• * Towing one bicycle while riding another is one of those few activities that are actually easier than they look. Grasp the bicycle being towed by the gooseneck with one hand, and away you go.
  • ** Most of my spare parts are salvaged out of old bikes. It’s handy to have a micrometer around to be sure the bearing is the same size as the ones you’re replacing.
  • *** It rides fine, though I still need to add a chain tensioner. With the changes I’ve made it will be a reliable bike.

Don’t write that.

“Don’t talk about politics or religion on Facebook”

I’ve read a spate of articles lately offering rules for social media. Near the top of the lists are always admonitions to avoid political or contentious topics. We are told: “No one wants to see your political rant in their feed!” Occasionally this warning includes sports, or vacation pictures, or even pictures of grandkids.

Maybe this is true, which begs the question of exactly why social media exists. If your favorite subject irritates someone – even a lot of people – should you shut up? To avoid giving offense, should you confine your online expression to things that don’t matter to you?

Relax – you’re OK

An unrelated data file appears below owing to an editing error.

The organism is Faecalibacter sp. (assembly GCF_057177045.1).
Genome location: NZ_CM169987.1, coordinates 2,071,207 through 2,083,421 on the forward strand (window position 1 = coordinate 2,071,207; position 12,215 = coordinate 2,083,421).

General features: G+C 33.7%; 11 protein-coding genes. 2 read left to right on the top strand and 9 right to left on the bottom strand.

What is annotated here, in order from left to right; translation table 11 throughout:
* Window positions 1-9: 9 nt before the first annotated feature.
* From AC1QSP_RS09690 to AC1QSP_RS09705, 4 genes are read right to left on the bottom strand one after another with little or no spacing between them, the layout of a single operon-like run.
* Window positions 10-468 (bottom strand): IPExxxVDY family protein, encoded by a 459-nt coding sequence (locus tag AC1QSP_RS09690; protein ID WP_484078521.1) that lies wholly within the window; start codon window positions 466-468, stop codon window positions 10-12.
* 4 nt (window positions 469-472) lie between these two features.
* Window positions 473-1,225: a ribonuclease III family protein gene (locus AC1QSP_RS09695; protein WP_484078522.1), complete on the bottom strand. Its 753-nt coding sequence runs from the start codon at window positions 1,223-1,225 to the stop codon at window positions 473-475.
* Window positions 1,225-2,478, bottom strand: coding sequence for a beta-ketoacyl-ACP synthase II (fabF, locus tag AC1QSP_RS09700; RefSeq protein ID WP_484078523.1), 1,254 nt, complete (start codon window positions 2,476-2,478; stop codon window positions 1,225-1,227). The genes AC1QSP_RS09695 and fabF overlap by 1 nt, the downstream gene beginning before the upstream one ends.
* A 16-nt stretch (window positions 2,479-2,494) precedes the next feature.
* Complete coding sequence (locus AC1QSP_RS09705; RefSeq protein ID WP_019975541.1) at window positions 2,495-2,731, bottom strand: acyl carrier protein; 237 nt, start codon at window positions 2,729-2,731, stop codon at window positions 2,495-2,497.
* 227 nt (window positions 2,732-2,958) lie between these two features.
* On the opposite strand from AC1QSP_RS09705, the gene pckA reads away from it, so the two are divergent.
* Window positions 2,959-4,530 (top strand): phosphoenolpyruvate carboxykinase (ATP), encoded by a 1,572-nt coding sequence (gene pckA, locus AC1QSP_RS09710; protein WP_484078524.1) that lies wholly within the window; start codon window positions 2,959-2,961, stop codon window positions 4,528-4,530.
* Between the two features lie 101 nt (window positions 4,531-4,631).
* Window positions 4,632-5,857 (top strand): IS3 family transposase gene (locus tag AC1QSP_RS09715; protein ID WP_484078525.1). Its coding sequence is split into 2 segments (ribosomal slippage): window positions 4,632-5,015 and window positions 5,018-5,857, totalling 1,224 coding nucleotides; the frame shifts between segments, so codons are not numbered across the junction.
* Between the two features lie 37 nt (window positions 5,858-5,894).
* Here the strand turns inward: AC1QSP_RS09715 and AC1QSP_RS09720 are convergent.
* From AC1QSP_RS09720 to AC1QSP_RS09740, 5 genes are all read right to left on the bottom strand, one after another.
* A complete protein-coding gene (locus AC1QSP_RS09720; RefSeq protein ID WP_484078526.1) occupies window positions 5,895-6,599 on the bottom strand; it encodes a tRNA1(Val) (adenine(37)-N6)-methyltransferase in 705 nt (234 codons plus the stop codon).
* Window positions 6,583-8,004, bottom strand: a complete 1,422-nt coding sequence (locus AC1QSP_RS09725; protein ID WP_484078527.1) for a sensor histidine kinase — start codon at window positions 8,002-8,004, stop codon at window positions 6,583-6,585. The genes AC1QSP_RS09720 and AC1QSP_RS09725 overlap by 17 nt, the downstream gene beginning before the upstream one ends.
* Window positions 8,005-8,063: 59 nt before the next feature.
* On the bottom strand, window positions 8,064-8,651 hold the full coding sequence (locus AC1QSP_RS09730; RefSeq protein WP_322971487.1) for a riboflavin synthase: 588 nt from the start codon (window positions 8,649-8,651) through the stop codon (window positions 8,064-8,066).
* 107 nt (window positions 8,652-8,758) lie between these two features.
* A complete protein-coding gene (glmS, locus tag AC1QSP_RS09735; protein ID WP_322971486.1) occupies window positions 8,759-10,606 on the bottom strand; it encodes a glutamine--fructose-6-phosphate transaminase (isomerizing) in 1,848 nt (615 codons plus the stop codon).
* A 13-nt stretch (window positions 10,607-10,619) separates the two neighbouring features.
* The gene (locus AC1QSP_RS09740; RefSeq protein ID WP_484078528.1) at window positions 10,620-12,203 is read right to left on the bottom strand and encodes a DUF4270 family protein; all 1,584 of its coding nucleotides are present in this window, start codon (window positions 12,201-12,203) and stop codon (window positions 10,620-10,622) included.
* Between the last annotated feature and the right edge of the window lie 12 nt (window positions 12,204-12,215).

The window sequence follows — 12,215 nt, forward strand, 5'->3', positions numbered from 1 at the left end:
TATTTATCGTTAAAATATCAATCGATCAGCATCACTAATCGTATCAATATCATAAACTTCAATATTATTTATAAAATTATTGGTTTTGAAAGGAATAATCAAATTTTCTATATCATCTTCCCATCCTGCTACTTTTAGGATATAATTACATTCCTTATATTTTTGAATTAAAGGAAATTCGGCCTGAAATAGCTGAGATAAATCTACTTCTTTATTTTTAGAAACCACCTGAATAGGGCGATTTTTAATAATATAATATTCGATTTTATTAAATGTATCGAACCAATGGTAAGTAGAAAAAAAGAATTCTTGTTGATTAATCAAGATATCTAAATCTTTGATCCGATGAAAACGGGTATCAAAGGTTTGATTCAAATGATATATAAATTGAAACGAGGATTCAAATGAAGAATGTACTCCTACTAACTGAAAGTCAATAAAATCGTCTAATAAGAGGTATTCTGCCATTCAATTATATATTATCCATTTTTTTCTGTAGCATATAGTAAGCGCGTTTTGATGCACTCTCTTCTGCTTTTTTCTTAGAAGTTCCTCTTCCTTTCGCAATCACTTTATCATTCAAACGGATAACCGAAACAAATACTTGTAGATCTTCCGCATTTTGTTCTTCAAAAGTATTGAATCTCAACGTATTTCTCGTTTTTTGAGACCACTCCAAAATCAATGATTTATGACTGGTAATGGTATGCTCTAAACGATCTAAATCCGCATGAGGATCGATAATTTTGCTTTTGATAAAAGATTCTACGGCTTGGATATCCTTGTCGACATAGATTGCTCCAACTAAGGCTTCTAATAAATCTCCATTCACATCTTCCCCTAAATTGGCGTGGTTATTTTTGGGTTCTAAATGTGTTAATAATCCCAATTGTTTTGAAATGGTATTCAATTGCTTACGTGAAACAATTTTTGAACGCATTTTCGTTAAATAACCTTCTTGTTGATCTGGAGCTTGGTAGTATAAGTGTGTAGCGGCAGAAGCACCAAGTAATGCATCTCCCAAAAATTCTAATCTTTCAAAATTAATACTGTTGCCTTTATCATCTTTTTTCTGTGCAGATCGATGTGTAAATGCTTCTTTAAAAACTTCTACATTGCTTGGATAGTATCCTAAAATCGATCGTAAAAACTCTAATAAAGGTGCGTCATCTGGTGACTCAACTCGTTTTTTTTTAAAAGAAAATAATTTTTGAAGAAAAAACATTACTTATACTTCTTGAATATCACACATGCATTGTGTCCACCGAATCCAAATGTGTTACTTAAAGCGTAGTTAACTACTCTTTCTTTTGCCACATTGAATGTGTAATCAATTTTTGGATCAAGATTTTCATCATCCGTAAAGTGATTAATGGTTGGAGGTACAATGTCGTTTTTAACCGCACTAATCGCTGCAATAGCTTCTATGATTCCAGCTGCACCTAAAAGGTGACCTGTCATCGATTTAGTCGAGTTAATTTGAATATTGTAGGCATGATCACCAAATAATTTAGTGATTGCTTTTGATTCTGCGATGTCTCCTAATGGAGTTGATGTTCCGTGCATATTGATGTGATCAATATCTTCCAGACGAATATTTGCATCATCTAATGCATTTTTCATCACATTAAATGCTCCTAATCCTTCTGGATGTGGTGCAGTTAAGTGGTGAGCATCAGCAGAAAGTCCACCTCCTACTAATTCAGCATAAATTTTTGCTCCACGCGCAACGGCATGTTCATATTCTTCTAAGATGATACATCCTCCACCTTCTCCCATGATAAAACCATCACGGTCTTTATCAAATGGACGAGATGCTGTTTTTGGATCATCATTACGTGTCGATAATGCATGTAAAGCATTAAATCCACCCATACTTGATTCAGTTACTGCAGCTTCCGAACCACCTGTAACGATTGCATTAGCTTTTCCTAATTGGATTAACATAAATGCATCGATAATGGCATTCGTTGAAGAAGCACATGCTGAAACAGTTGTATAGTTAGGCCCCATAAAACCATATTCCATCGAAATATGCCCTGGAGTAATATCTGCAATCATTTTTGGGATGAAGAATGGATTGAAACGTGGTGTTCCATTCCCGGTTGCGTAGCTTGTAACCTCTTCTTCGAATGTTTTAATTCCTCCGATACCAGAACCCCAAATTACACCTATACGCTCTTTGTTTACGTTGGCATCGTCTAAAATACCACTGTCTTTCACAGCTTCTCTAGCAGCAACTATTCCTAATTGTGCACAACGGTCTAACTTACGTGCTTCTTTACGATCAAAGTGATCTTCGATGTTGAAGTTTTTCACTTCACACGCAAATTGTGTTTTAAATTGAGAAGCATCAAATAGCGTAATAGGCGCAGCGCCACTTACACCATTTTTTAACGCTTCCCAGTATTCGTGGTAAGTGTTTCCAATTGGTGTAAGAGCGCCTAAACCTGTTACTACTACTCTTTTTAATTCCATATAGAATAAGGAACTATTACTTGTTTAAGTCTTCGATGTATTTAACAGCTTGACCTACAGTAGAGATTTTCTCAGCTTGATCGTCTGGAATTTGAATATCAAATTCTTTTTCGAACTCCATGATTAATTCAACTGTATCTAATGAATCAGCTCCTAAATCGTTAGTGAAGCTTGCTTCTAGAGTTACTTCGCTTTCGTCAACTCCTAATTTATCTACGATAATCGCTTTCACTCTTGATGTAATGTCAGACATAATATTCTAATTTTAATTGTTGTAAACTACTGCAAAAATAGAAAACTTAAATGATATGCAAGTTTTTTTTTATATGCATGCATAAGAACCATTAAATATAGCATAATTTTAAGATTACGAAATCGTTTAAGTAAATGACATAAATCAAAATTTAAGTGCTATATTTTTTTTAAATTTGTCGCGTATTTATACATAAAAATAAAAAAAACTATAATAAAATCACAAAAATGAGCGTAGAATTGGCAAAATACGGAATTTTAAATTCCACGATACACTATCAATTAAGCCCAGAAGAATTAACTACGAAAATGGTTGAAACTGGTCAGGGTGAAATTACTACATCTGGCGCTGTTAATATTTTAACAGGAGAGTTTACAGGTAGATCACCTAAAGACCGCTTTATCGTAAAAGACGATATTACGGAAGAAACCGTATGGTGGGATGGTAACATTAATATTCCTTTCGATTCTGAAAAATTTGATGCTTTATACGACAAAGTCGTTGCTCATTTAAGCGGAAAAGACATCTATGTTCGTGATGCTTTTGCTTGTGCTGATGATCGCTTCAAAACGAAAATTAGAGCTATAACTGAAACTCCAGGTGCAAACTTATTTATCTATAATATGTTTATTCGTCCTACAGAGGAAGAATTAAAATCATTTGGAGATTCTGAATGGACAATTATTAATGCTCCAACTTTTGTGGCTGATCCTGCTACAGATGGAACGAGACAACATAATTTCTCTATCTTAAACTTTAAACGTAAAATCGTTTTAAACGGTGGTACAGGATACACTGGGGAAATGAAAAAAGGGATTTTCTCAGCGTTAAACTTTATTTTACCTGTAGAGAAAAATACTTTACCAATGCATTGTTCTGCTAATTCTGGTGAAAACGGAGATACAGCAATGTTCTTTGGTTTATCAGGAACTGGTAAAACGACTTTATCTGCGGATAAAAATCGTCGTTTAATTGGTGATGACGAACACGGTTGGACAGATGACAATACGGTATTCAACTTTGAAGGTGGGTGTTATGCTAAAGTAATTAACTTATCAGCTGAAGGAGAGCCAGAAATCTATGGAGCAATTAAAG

To be clear, it’s fine if you want to “keep it light”. If you only like to post music videos and pictures of your pets, your kids, or your vacation that is perfectly OK. There’s no rule that says you have to “put it out there” or risk anything at all online. How heavy you want to be is entirely up to you.

A corollary is that when you see embarrassing pictures of some other person online, cut them some slack. Someone acting silly with a beer in their hand is not worth getting worked up over and it certainly isn’t worth a ding on their performance review.

…and so is that guy worked up about the environment

Some people are passionately interested in birdwatching. Some people are just interested in their grandkids. I grew up immersed in science and politics. My friends and my new friends know this. I’m pleased when others share my interests but if you don’t want to see my posts that’s fine.

What I have a difficult time accepting are online etiquette rules that insist on everyone being bland and inoffensive. Social media has begun to be a historical fulcrum of change. Entire governments have toppled on revolutions driven by Facebook or Twitter. US elections are influenced by people clicking “Share”. This is big news. It’s like living when the printing press was invented; information is democratized in a new way.

here are my social media etiquette rules:

  • Life is short, and if something really matters to you, it ought to be OK to say so. If you think the status quo is just great, fine – but if not, you have the right (and sometimes the responsibility) to speak up.